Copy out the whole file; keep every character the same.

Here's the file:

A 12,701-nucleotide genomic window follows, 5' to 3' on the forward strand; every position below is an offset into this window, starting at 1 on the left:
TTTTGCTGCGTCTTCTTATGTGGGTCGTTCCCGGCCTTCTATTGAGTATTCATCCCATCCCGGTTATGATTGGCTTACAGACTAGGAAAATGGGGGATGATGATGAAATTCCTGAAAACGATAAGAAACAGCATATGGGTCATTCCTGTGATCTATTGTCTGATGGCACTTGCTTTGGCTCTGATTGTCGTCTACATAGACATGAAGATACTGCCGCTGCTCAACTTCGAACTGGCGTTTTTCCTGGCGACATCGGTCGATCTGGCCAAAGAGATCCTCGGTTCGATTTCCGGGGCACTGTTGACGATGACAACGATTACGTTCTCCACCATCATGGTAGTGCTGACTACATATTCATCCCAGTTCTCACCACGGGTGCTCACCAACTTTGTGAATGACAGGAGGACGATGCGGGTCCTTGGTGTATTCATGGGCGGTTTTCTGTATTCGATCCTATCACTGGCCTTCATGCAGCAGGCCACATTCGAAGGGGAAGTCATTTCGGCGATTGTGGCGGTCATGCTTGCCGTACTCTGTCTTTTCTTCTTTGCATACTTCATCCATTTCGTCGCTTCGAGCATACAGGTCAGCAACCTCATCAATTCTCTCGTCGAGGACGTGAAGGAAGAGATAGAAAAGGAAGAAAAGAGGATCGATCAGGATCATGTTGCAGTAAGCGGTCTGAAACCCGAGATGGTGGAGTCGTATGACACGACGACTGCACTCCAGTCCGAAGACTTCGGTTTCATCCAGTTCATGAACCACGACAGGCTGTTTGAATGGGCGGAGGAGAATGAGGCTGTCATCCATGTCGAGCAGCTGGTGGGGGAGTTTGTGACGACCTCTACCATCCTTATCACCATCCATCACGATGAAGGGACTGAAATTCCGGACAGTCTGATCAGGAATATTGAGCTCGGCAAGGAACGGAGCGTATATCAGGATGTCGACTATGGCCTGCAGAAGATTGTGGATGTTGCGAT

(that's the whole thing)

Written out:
A 12,701-nucleotide genomic window follows, 5' to 3' on the forward strand; every position below is an offset into this window, starting at 1 on the left:
TTTTGCTGCGTCTTCTTATGTGGGTCGTTCCCGGCCTTCTATTGAGTATTCATCCCATCCCGGTTATGATTGGCTTACAGACTAGGAAAATGGGGGATGATGATGAAATTCCTGAAAACGATAAGAAACAGCATATGGGTCATTCCTGTGATCTATTGTCTGATGGCACTTGCTTTGGCTCTGATTGTCGTCTACATAGACATGAAGATACTGCCGCTGCTCAACTTCGAACTGGCGTTTTTCCTGGCGACATCGGTCGATCTGGCCAAAGAGATCCTCGGTTCGATTTCCGGGGCACTGTTGACGATGACAACGATTACGTTCTCCACCATCATGGTAGTGCTGACTACATATTCATCCCAGTTCTCACCACGGGTGCTCACCAACTTTGTGAATGACAGGAGGACGATGCGGGTCCTTGGTGTATTCATGGGCGGTTTTCTGTATTCGATCCTATCACTGGCCTTCATGCAGCAGGCCACATTCGAAGGGGAAGTCATTTCGGCGATTGTGGCGGTCATGCTTGCCGTACTCTGTCTTTTCTTCTTTGCATACTTCATCCATTTCGTCGCTTCGAGCATACAGGTCAGCAACCTCATCAATTCTCTCGTCGAGGACGTGAAGGAAGAGATAGAAAAGGAAGAAAAGAGGATCGATCAGGATCATGTTGCAGTAAGCGGTCTGAAACCCGAGATGGTGGAGTCGTATGACACGACGACTGCACTCCAGTCCGAAGACTTCGGTTTCATCCAGTTCATGAACCACGACAGGCTGTTTGAATGGGCGGAGGAGAATGAGGCTGTCATCCATGTCGAGCAGCTGGTGGGGGAGTTTGTGACGACCTCTACCATCCTTATCACCATCCATCACGATGAAGGGACTGAAATTCCGGACAGTCTGATCAGGAATATTGAGCTCGGCAAGGAACGGAGCGTATATCAGGATGTCGACTATGGCCTGCAGAAGATTGTGGATGTTGCGAT